Tampa Bay Buccaneers
Cap space: Approximately $12 million
Why he’d consider: They have a potentially strong structure with new coach Lovie Smith. He’s a proven coach in the first year of his regime so he’ll be around several years at least. The Bucs have another explosive receiver to pair with Jackson in Vincent Jackson. Both are dangerous down the field. Oh, yeah, and they have the cap room to absorb a bigger contract.
Why he wouldn’t: Smith’s history suggests building around the run game and the defense. Also, they have a journeyman starting quarterback in Josh McCown and a second-year guy in Mike Glennon, whom the new coach did not draft (and replaced right away). So there are questions at this spot. Their interest is said to be lukewarm, so it’s hard to imagine them overspending for Jackson.

San Francisco 49ers
Cap space: Approximately $4 million
Why he’d consider: It’s the best team, it’s near where he played college ball and it puts him back on the West Coast. They need a receiver who can stretch the field to pair with Anquan Boldin, Michael Crabtree and tight end Vernon Davis. Jackson would provide that and then some. They also have a big-armed quarterback in Colin Kaepernick who can let Jackson run under the ball and remind everyone of his explosiveness. Unlike Washington, the 49ers also have a defense that plays at a championship level, so if Jackson wants to produce and win, this could be the stop.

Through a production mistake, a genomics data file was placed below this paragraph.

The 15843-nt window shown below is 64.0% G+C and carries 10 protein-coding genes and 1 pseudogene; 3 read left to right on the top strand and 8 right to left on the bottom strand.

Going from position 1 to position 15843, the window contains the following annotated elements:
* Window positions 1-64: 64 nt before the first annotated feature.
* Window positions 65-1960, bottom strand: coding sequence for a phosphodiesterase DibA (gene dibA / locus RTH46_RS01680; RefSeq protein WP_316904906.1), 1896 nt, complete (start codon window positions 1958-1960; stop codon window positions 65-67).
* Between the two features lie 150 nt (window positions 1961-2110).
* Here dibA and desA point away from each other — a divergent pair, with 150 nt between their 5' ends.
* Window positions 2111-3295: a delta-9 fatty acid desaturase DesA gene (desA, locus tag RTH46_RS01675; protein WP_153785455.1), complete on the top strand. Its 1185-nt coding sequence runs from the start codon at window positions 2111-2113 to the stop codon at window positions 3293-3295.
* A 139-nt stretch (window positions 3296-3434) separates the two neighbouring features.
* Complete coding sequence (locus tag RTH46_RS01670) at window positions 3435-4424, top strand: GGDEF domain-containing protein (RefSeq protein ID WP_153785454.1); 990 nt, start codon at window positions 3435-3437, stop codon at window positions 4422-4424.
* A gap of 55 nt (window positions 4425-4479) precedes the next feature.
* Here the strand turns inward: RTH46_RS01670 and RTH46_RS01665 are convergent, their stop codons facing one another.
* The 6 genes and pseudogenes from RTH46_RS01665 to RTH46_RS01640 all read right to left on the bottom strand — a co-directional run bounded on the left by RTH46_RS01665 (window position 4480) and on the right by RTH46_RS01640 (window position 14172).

Why he wouldn’t: The 49ers were reportedly interested in pursuing a trade, according to Pro Football Talk. But their cap number isn’t high and they already have talent at receiver. They could opt for the draft, which is deep at this position and has a few players with Jackson-like qualities (though no one can match his acceleration on deep balls). Hard to know what the reported friction with the 49ers between general manager Trent Baalke and coach Jim Harbaugh means for the future of either person and, subsequently, a guy like Jackson.
Thoughts on the San Francisco 49ers' three-year extension through 2017 of fullback Bruce Miller on Thursday:

Smart move: These are the types of signings good teams make. Miller was to be a free agent next year. But as they did with center Daniel Kilgore, the 49ers secured Miler early.

Miller is one of the best fullbacks in the NFL. He is very versatile. He is an outstanding blocker and a reason why the 49ers move the ball so well on the ground. He also has a role as a receiver and as a short-yardage back. He is only getting better. San Francisco missed Miller when he broke his scapula in Week 15 and was out for the rest of the season. Miller said Thursday he is completely healthy.

Popular move: The former seventh-round pick is a great player off the field. He is very popular in the locker room. Teammates love his work effort. He's the type of guy who mixes well with every part of the locker room. He is also a fan favorite for the same qualities. Again, this is the type of player who teams keep.

Switch worked: Miller was a defensive end at Central Florida. He had no idea he'd become a fullback -- until 49ers running backs coach Tom Rathman called him the day before the draft.